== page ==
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Abraham’s Purchase of Ephron’s Land
in Anthropological Perspective

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image of Biblical Interpretation

Despite considerable and illuminating work on the ancient Near Eastern legal background of the story of Abraham’s purchase of Ephron’s land in Genesis 23, several narrative peculiarities have not been satisfactorily explained. The theme of Sarah’s burial receives a curiously uneven treatment in the chapter. It is mentioned seven times by the characters during their discussions about the land, but the narrator almost completely glosses the act of burial itself. Does this jarring repetition, so integral to the negotiations, serve some legal purpose? Although exchange of consideration—400 shekels of silver—takes place between Ephron and Abraham only, Abraham is said to have acquired the land from Ephron and from the Bnei Heth. How are the rights of the Bnei Heth in the transferred land best understood? The characters pay great attention to status and its accompanying formalities. Is their performance mere politeness, or does status have some inherent connection to the validity of the transaction? I sketch here a generalized model for land tenure put forward by anthropologist Max Gluckman. Citing several ancient Near Eastern land transfer texts, I show how Gluckman’s model clarifies the system of land rights assumed by Genesis 23 and sheds light on these three puzzling features of the narrative.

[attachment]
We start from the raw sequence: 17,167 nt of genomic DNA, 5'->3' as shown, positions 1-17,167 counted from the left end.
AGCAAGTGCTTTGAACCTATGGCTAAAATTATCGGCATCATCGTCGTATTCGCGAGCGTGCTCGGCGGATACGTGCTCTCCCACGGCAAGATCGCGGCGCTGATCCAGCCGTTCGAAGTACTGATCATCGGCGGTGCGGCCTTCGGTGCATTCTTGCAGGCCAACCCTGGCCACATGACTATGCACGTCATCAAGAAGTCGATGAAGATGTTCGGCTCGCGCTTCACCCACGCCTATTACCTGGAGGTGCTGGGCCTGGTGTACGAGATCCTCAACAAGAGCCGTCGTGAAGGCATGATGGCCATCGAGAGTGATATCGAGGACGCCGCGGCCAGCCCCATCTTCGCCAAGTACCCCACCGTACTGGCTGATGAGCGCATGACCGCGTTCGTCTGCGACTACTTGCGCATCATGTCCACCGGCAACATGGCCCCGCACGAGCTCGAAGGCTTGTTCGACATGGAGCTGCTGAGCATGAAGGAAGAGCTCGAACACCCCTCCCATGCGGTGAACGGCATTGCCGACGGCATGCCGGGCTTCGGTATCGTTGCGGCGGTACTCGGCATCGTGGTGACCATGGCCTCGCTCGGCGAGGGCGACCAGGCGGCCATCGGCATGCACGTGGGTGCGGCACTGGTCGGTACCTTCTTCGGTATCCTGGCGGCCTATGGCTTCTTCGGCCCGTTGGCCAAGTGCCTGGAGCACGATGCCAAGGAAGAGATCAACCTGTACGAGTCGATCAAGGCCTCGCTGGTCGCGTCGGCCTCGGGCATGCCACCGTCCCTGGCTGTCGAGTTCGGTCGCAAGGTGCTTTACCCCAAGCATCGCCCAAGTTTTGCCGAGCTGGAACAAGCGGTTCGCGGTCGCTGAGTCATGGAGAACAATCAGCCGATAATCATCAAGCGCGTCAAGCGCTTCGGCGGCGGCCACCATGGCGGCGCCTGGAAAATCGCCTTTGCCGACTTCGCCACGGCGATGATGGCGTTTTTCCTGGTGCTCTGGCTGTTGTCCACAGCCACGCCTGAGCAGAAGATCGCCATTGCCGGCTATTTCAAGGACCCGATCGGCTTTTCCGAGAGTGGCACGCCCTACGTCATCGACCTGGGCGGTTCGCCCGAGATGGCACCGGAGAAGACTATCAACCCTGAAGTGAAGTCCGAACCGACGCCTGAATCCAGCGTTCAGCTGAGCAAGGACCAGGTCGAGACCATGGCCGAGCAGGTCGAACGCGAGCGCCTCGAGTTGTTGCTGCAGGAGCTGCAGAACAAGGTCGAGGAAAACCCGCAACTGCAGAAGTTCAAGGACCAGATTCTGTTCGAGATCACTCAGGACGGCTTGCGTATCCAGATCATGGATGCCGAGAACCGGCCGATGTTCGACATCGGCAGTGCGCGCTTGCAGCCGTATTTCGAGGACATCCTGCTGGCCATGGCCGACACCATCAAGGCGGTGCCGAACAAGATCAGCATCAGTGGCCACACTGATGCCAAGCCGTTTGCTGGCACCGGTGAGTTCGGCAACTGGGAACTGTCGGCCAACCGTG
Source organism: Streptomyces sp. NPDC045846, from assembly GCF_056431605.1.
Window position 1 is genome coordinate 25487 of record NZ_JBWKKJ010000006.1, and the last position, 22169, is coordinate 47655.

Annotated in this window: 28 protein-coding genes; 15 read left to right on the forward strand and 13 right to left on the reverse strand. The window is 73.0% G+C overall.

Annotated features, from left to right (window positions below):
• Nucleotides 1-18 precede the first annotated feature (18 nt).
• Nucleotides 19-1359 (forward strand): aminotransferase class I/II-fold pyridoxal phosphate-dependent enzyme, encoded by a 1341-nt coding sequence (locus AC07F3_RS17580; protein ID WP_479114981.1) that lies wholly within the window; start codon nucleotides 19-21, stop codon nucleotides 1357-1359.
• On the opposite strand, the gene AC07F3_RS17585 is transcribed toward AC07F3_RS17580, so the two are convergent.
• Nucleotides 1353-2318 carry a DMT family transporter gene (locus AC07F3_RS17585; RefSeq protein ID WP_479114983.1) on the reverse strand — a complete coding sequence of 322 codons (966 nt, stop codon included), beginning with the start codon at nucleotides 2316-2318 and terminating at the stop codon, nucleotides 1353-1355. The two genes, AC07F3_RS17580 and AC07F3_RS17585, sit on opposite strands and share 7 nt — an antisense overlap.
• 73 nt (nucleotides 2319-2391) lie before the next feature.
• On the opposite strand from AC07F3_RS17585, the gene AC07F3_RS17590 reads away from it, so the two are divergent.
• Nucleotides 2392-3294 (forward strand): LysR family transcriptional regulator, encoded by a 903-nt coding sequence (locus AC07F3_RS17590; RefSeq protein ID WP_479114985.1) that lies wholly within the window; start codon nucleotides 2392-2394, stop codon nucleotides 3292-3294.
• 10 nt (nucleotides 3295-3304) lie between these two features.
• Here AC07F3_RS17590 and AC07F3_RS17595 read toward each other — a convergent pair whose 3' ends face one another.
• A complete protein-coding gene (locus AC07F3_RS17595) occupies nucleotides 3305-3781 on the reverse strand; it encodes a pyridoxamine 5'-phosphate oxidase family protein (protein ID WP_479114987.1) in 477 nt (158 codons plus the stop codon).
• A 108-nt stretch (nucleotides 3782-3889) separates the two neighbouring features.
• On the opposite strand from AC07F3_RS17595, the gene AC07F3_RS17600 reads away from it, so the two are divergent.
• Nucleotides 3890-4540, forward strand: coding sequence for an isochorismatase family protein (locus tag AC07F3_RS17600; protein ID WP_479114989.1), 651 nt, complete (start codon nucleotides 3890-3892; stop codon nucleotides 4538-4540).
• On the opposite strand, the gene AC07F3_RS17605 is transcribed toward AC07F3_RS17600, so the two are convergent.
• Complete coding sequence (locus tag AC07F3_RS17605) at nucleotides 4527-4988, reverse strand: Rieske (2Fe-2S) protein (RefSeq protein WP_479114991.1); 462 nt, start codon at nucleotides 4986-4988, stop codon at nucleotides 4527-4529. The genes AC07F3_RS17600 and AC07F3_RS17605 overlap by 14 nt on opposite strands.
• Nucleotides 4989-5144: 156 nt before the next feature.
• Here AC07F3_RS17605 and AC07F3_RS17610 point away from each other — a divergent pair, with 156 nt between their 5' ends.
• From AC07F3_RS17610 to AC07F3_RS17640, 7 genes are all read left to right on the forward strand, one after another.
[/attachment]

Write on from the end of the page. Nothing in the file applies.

Affiliations: 1: Princeton Theological Seminary, USA


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